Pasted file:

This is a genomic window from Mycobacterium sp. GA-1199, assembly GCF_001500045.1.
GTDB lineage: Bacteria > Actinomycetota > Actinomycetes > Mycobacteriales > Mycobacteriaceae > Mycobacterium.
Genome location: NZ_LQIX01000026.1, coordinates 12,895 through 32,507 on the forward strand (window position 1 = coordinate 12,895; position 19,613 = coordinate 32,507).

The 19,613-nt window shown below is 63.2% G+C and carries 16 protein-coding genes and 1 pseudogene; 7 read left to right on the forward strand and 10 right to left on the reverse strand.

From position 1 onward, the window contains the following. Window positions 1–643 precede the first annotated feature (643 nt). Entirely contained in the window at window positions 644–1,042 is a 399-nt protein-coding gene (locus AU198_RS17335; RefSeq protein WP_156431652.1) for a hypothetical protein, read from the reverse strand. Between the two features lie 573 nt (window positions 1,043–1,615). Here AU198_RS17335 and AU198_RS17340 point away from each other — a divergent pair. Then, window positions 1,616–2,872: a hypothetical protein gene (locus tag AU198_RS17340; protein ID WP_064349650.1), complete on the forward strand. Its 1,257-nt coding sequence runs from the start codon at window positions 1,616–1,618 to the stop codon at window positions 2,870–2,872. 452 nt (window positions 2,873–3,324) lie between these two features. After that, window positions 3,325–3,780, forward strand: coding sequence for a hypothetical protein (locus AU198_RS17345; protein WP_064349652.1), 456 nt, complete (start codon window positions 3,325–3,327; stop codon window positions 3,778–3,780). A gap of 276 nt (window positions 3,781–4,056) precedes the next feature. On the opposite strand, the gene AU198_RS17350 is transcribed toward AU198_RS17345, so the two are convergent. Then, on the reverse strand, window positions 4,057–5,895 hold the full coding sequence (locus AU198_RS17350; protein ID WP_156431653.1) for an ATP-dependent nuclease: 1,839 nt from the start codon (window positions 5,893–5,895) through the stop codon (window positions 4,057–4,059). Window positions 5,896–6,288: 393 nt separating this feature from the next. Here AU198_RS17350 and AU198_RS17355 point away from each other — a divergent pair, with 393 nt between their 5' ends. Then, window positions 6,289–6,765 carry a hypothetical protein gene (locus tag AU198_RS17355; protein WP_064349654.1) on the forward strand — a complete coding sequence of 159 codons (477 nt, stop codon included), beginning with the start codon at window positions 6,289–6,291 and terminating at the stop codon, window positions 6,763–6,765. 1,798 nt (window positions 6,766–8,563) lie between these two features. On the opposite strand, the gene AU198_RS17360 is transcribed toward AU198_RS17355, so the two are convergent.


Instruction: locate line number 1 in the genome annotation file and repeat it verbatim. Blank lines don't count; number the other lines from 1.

This is a genomic window from Mycobacterium sp. GA-1199, assembly GCF_001500045.1.